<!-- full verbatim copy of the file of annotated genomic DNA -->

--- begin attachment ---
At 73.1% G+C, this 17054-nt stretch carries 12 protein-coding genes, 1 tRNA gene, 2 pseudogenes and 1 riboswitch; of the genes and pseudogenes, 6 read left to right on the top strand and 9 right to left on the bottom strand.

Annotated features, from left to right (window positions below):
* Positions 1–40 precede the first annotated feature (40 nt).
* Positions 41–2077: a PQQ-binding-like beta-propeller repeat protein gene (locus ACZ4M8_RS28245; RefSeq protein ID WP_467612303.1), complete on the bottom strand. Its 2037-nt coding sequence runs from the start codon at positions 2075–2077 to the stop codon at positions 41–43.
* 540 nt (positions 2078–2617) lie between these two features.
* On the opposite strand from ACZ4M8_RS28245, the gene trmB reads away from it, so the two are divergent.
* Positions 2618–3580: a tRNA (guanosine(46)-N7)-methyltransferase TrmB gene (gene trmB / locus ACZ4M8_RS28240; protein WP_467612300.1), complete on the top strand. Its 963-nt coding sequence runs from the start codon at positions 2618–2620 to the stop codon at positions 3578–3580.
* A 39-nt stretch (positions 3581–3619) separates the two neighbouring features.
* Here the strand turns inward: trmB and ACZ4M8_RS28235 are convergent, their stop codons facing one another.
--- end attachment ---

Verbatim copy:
At 73.1% G+C, this 17054-nt stretch carries 12 protein-coding genes, 1 tRNA gene, 2 pseudogenes and 1 riboswitch; of the genes and pseudogenes, 6 read left to right on the top strand and 9 right to left on the bottom strand.

Annotated features, from left to right (window positions below):
* Positions 1–40 precede the first annotated feature (40 nt).
* Positions 41–2077: a PQQ-binding-like beta-propeller repeat protein gene (locus ACZ4M8_RS28245; RefSeq protein ID WP_467612303.1), complete on the bottom strand. Its 2037-nt coding sequence runs from the start codon at positions 2075–2077 to the stop codon at positions 41–43.
* 540 nt (positions 2078–2617) lie between these two features.
* On the opposite strand from ACZ4M8_RS28245, the gene trmB reads away from it, so the two are divergent.
* Positions 2618–3580: a tRNA (guanosine(46)-N7)-methyltransferase TrmB gene (gene trmB / locus ACZ4M8_RS28240; protein WP_467612300.1), complete on the top strand. Its 963-nt coding sequence runs from the start codon at positions 2618–2620 to the stop codon at positions 3578–3580.
* A 39-nt stretch (positions 3581–3619) separates the two neighbouring features.
* Here the strand turns inward: trmB and ACZ4M8_RS28235 are convergent, their stop codons facing one another.